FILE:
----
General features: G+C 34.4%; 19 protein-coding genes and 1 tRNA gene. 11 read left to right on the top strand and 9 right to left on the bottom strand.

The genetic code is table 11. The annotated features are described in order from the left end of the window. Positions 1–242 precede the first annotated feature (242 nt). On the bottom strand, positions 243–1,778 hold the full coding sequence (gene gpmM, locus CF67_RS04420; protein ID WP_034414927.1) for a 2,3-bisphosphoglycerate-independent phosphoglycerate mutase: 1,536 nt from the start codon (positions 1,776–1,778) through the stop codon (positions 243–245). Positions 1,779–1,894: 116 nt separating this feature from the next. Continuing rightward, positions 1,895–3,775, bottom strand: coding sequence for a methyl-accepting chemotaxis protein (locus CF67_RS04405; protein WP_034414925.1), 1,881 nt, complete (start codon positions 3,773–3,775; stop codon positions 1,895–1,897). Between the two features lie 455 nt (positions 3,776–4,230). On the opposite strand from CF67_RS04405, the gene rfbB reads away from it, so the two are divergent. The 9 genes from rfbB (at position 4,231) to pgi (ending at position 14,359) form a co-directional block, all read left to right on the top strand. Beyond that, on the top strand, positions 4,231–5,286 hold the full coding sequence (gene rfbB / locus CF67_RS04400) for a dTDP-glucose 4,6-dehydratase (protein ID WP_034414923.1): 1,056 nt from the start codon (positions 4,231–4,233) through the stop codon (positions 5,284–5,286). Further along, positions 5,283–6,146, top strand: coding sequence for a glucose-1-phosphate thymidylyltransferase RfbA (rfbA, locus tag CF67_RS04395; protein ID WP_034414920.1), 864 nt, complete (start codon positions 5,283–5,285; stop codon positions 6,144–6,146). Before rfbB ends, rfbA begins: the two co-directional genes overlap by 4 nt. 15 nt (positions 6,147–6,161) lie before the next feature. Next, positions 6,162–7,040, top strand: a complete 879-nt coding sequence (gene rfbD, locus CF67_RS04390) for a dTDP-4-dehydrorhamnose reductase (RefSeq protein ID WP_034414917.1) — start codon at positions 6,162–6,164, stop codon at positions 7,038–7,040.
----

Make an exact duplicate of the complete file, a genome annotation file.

General features: G+C 34.4%; 19 protein-coding genes and 1 tRNA gene. 11 read left to right on the top strand and 9 right to left on the bottom strand.

The genetic code is table 11. The annotated features are described in order from the left end of the window. Positions 1–242 precede the first annotated feature (242 nt). On the bottom strand, positions 243–1,778 hold the full coding sequence (gene gpmM, locus CF67_RS04420; protein ID WP_034414927.1) for a 2,3-bisphosphoglycerate-independent phosphoglycerate mutase: 1,536 nt from the start codon (positions 1,776–1,778) through the stop codon (positions 243–245). Positions 1,779–1,894: 116 nt separating this feature from the next. Continuing rightward, positions 1,895–3,775, bottom strand: coding sequence for a methyl-accepting chemotaxis protein (locus CF67_RS04405; protein WP_034414925.1), 1,881 nt, complete (start codon positions 3,773–3,775; stop codon positions 1,895–1,897). Between the two features lie 455 nt (positions 3,776–4,230). On the opposite strand from CF67_RS04405, the gene rfbB reads away from it, so the two are divergent. The 9 genes from rfbB (at position 4,231) to pgi (ending at position 14,359) form a co-directional block, all read left to right on the top strand. Beyond that, on the top strand, positions 4,231–5,286 hold the full coding sequence (gene rfbB / locus CF67_RS04400) for a dTDP-glucose 4,6-dehydratase (protein ID WP_034414923.1): 1,056 nt from the start codon (positions 4,231–4,233) through the stop codon (positions 5,284–5,286). Further along, positions 5,283–6,146, top strand: coding sequence for a glucose-1-phosphate thymidylyltransferase RfbA (rfbA, locus tag CF67_RS04395; protein ID WP_034414920.1), 864 nt, complete (start codon positions 5,283–5,285; stop codon positions 6,144–6,146). Before rfbB ends, rfbA begins: the two co-directional genes overlap by 4 nt. 15 nt (positions 6,147–6,161) lie before the next feature. Next, positions 6,162–7,040, top strand: a complete 879-nt coding sequence (gene rfbD, locus CF67_RS04390) for a dTDP-4-dehydrorhamnose reductase (RefSeq protein ID WP_034414917.1) — start codon at positions 6,162–6,164, stop codon at positions 7,038–7,040.